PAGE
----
And I certainly wasn't trying to run things, or control things. I gave up control of my daughter when my ex-wife and I went to the County back in March of 2007 asking them for help. And we suggested out-of-home placement because we didn’t know what was going on with Mary and we were worried about her. I know most children in out-of-home placement are there because they've been removed from their homes, but that wasn't the case with us. We sought their help, and Mary's workers told us how much they appreciated being able to work with good parents like us who were very involved with their children. But maybe they weren't ready for the kind of involvement I was used to — the kind where parents question how anyone works with their child — social workers included. Maybe they hadn't experienced this kind of involvement from the parents they normally worked with.

I believe her workers tried to do the right thing for Mary, at first. I believe they tried hard. But when things started to go wrong for her — and continued to go wrong — and they weren't willing to try something different, I had to speak up. But the more I spoke up, the more they tried to shut me up, or intimidate me, wanting only one thing for Mary from that point on: the opposite of everything I wanted for her, to a fault. And when their efforts to marginalize me didn't work, things took an ugly turn. I then, turned to outside help, putting their actions off as little more than immature bullying, or insecurity, or who knows what. I really didn't know what their problem was.

They had strongly resisted getting Mary her neuropsych exam, which was startling in itself. But when the judge finally ordered them to do this, I honestly thought they would put their pettiness-turned-viciousness aside and move on. But they didn't. Instead, they ratcheted things up to a whole new level, and it began to look like this was all some twisted game to them where they needed to, once again, up the ante with a new strategy in order to checkmate me — a sick, twisted game with Mary as their pawn.

The fact that they would get a psychologist to put false information about me into a psychological test given to my daughter seemed to indicate there was more than schoolyard spite involved. And the fact that they would purposely keep Mary in a group home, far from her home, when she didn't need to be, seemed to indicate there was nothing they would stop at. And all of this told me that my involvement in my daughter's life was now more crucial than ever — that it was paramount — and that I needed to stay involved and fight for her more than ever, like any good, involved, parent would.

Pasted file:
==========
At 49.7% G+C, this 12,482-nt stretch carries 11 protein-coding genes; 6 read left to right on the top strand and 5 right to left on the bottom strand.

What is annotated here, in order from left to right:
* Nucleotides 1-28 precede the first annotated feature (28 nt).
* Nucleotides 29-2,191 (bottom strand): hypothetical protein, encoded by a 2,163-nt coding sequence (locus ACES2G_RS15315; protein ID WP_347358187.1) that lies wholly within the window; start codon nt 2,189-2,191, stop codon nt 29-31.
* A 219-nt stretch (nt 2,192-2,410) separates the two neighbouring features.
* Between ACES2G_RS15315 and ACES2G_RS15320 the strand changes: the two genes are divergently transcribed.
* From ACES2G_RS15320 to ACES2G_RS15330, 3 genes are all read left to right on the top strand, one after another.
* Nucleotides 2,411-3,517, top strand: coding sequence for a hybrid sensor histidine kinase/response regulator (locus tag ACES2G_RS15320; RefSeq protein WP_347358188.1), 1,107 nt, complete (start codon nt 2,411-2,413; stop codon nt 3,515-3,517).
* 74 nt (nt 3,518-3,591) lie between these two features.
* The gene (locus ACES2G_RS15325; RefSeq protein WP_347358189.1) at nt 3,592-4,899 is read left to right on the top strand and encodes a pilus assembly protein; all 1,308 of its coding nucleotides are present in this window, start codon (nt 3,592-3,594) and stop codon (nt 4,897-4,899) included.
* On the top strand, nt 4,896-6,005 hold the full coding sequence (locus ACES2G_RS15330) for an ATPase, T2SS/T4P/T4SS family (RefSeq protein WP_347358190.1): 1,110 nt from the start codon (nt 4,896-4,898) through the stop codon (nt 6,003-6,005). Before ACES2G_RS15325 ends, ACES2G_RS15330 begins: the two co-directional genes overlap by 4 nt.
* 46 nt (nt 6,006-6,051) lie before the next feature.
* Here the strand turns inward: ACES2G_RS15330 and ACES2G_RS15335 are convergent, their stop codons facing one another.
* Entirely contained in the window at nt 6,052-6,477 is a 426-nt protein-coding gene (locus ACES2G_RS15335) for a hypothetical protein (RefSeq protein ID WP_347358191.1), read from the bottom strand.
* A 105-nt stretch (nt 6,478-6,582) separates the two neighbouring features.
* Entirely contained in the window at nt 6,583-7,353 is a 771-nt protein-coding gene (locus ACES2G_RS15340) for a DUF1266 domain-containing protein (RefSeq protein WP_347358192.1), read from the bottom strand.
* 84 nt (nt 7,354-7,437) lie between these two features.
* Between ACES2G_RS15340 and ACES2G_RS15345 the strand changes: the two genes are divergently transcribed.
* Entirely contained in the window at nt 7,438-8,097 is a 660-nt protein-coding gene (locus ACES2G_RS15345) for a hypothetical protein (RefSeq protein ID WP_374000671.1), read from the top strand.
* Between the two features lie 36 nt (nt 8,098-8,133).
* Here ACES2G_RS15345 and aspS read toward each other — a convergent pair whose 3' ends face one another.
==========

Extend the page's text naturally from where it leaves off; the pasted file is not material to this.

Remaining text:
It was becoming clear to me that I had to get her away from the County and bring her home, or at least bring her closer to home. And this was not only because I was concerned for Mary's well-being, but because I missed her immensely, and I honestly did feel like she was becoming little more than a tiny voice at the end of a long phone line, and I wanted her home.

* * *

Before the corrections officer, social worker, and guardian ad litem started for home that day from Fergus Falls, they phoned the social work supervisor to let her know everything was set — that they had found the perfect foster home for Mary and met with the perfect foster parents. Really. The social work supervisor rushed off an email to the team that same afternoon, letting us know that Mary's workers had driven all the way out to Fergus Falls and found this wonderful couple who would be willing to take Mary and it was all settled and they could move Mary out there real soon and everyone would live happily ever after. In a matter of days this was all set.

But I smelled a rat. I didn't like any of this, and I continued to look for foster homes that were closer to Mankato, as did Mary's lawyer and her social worker. I knew some foster home agencies from working with at-risk teens a few years earlier at Southern Minnesota Counseling Services in St. Peter, and from being licensed as a foster parent myself, by my county. That's right. Blue Earth County had given me their approval to care for other peoples' children as a foster parent, while at the same time trying to prevent me from caring for my own.

But even though I wasn't able to find a foster home where Mary would be the only child, I did find some homes with one or two children. I didn't find any homes run my an elderly couple. And every foster home agency I called wondered why I needed this type of placement and told me these were nearly impossible to find. But it wasn't long before these agencies refused to talk to me. They never told me why they wouldn't help me anymore, but after Mary's workers knew I was calling them, they stopped helping me — all of them, at the same time.